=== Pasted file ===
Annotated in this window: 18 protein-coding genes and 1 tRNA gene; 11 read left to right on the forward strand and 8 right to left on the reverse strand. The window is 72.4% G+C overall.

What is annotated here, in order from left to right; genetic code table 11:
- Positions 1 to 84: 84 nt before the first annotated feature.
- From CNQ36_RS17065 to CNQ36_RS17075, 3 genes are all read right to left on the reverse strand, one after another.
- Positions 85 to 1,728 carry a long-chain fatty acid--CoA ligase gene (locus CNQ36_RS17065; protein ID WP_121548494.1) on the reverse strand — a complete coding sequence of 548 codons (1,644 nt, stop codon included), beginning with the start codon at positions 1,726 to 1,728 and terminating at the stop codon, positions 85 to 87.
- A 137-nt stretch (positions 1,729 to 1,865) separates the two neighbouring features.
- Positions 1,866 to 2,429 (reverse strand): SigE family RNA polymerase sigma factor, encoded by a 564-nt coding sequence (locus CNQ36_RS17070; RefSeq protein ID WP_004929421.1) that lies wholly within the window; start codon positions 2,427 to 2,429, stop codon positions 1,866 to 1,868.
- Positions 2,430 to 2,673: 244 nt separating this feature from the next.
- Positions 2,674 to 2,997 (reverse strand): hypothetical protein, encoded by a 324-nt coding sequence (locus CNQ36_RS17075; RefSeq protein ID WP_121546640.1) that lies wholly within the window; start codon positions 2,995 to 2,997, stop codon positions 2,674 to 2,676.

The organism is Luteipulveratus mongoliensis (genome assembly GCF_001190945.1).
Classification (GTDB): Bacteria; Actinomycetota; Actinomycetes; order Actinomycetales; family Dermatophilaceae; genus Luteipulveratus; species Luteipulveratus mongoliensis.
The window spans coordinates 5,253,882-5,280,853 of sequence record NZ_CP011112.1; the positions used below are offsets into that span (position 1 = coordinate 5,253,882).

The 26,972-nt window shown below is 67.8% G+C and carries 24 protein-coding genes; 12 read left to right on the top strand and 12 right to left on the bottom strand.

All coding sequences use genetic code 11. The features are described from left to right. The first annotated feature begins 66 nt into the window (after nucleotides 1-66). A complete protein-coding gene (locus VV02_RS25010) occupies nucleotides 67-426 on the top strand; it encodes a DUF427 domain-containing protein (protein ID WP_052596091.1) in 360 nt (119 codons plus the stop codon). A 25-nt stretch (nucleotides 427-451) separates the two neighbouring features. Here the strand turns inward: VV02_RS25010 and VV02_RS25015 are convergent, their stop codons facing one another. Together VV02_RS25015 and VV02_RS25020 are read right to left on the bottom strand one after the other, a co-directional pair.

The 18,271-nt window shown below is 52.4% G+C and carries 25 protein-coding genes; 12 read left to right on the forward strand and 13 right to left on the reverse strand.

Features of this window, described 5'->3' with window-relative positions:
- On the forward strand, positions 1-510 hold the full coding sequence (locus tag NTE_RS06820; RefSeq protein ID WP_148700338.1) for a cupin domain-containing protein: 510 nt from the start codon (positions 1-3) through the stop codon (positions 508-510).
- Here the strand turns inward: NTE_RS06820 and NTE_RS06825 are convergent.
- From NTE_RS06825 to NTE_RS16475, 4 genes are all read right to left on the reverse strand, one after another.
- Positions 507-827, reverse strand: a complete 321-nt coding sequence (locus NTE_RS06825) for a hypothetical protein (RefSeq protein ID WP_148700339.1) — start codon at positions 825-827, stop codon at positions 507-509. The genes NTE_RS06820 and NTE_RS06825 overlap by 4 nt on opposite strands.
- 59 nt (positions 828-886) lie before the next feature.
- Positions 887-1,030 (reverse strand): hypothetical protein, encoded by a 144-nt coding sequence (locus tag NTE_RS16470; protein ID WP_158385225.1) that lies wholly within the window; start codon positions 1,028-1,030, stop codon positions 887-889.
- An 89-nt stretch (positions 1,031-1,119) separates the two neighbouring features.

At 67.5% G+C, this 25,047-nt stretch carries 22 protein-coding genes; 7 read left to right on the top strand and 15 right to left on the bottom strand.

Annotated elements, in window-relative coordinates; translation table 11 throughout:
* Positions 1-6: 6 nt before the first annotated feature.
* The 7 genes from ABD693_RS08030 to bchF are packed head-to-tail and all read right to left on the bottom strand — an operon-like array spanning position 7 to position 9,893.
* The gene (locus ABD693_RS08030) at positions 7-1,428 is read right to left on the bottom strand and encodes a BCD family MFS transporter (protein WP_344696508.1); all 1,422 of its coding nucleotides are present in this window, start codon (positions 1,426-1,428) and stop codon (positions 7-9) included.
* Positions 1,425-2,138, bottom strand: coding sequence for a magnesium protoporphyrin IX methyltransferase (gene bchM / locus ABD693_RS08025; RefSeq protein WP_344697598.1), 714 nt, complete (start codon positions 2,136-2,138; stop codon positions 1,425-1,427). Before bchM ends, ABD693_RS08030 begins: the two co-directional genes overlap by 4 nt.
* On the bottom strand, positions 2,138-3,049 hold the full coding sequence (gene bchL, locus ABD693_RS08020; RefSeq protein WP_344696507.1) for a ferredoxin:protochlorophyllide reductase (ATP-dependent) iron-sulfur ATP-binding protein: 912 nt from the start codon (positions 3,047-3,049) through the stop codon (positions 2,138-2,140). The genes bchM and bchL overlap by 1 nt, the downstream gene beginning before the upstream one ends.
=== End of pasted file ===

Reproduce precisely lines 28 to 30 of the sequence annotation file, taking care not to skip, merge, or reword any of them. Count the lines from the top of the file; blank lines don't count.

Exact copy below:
* The gene (locus ABD693_RS08030) at positions 7-1,428 is read right to left on the bottom strand and encodes a BCD family MFS transporter (protein WP_344696508.1); all 1,422 of its coding nucleotides are present in this window, start codon (positions 1,426-1,428) and stop codon (positions 7-9) included.
* Positions 1,425-2,138, bottom strand: coding sequence for a magnesium protoporphyrin IX methyltransferase (gene bchM / locus ABD693_RS08025; RefSeq protein WP_344697598.1), 714 nt, complete (start codon positions 2,136-2,138; stop codon positions 1,425-1,427). Before bchM ends, ABD693_RS08030 begins: the two co-directional genes overlap by 4 nt.
* On the bottom strand, positions 2,138-3,049 hold the full coding sequence (gene bchL, locus ABD693_RS08020; RefSeq protein WP_344696507.1) for a ferredoxin:protochlorophyllide reductase (ATP-dependent) iron-sulfur ATP-binding protein: 912 nt from the start codon (positions 3,047-3,049) through the stop codon (positions 2,138-2,140). The genes bchM and bchL overlap by 1 nt, the downstream gene beginning before the upstream one ends.